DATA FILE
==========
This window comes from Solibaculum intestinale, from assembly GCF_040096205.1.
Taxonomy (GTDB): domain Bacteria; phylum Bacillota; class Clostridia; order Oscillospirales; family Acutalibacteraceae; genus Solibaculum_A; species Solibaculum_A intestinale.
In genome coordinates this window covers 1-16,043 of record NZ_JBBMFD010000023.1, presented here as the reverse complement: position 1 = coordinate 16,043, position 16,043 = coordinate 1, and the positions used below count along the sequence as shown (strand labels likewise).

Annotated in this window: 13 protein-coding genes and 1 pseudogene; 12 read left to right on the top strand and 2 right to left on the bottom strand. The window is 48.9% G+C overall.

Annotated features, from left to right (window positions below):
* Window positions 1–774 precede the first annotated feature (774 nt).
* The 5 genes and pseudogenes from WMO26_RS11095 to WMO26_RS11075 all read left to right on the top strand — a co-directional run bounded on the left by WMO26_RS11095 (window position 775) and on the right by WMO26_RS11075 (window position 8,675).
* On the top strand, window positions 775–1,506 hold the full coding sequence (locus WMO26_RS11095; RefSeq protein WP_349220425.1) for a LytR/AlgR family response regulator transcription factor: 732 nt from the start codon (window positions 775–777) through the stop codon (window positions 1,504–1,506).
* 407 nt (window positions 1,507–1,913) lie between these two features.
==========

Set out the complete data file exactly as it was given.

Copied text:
This window comes from Solibaculum intestinale, from assembly GCF_040096205.1.
Taxonomy (GTDB): domain Bacteria; phylum Bacillota; class Clostridia; order Oscillospirales; family Acutalibacteraceae; genus Solibaculum_A; species Solibaculum_A intestinale.
In genome coordinates this window covers 1-16,043 of record NZ_JBBMFD010000023.1, presented here as the reverse complement: position 1 = coordinate 16,043, position 16,043 = coordinate 1, and the positions used below count along the sequence as shown (strand labels likewise).

Annotated in this window: 13 protein-coding genes and 1 pseudogene; 12 read left to right on the top strand and 2 right to left on the bottom strand. The window is 48.9% G+C overall.

Annotated features, from left to right (window positions below):
* Window positions 1–774 precede the first annotated feature (774 nt).
* The 5 genes and pseudogenes from WMO26_RS11095 to WMO26_RS11075 all read left to right on the top strand — a co-directional run bounded on the left by WMO26_RS11095 (window position 775) and on the right by WMO26_RS11075 (window position 8,675).
* On the top strand, window positions 775–1,506 hold the full coding sequence (locus WMO26_RS11095; RefSeq protein WP_349220425.1) for a LytR/AlgR family response regulator transcription factor: 732 nt from the start codon (window positions 775–777) through the stop codon (window positions 1,504–1,506).
* 407 nt (window positions 1,507–1,913) lie between these two features.